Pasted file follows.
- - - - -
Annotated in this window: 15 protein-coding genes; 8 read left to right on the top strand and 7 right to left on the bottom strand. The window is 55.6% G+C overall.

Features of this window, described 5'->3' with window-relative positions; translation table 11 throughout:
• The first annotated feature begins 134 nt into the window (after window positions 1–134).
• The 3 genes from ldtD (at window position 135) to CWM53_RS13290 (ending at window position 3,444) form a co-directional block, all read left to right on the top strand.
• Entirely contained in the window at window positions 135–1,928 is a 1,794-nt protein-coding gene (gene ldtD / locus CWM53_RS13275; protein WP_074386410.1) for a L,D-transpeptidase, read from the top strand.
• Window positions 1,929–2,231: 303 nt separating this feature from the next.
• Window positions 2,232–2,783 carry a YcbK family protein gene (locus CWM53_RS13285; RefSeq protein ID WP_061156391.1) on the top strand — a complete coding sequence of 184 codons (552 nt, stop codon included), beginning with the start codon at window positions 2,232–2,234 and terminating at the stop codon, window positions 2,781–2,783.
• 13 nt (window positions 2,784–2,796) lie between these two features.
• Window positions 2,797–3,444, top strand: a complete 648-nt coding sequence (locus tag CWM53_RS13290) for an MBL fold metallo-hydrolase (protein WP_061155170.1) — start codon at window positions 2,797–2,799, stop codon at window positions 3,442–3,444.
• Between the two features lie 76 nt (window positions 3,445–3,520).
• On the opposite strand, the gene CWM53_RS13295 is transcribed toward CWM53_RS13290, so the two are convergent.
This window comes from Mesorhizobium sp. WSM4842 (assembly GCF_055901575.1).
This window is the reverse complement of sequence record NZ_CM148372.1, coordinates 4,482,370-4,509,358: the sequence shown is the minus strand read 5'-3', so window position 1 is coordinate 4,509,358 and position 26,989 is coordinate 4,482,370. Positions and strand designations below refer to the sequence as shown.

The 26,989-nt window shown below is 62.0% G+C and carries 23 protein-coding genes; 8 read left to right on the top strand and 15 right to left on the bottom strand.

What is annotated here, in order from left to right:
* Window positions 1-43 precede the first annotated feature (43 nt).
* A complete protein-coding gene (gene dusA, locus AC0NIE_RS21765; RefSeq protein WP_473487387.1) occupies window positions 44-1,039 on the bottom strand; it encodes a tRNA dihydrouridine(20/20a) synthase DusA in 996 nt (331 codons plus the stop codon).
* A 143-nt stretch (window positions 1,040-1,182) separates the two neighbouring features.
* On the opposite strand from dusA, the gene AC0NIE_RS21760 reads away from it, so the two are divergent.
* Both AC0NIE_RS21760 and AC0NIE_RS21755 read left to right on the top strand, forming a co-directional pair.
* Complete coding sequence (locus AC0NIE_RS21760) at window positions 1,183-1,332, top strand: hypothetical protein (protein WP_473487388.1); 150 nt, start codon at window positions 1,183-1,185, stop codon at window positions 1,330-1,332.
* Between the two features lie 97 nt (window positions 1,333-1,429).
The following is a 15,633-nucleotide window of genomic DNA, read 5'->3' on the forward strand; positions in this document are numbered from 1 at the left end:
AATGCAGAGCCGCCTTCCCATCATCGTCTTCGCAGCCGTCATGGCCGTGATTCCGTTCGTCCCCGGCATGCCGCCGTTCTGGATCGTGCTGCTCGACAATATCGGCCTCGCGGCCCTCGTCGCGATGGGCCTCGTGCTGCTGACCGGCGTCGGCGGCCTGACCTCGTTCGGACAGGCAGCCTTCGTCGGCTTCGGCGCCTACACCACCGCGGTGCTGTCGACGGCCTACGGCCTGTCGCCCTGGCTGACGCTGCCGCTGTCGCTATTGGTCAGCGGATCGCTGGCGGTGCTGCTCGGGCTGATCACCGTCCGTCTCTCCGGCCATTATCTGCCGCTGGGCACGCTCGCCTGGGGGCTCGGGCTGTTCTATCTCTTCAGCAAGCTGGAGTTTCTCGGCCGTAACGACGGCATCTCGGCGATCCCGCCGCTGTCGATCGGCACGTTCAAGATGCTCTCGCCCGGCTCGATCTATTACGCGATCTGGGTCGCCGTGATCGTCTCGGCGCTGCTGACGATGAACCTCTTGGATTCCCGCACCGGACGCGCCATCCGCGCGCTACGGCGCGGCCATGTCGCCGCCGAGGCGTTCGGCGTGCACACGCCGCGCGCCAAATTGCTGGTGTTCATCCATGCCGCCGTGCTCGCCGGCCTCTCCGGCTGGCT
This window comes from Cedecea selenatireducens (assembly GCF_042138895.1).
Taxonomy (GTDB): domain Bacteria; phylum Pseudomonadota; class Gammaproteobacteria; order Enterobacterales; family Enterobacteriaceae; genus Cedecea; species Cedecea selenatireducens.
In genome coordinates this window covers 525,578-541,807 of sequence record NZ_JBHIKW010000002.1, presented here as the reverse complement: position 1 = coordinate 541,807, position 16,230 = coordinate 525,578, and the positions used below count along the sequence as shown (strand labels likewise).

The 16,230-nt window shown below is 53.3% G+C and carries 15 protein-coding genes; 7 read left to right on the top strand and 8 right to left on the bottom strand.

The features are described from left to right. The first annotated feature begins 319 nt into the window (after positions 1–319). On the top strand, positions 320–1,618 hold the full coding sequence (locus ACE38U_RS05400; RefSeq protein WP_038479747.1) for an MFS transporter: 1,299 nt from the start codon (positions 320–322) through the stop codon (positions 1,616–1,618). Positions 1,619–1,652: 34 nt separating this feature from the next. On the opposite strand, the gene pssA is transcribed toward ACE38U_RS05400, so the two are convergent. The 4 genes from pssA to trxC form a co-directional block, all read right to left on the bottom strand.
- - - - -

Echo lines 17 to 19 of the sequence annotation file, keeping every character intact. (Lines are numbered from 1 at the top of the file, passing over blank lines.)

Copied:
* A complete protein-coding gene (gene dusA, locus AC0NIE_RS21765; RefSeq protein WP_473487387.1) occupies window positions 44-1,039 on the bottom strand; it encodes a tRNA dihydrouridine(20/20a) synthase DusA in 996 nt (331 codons plus the stop codon).
* A 143-nt stretch (window positions 1,040-1,182) separates the two neighbouring features.
* On the opposite strand from dusA, the gene AC0NIE_RS21760 reads away from it, so the two are divergent.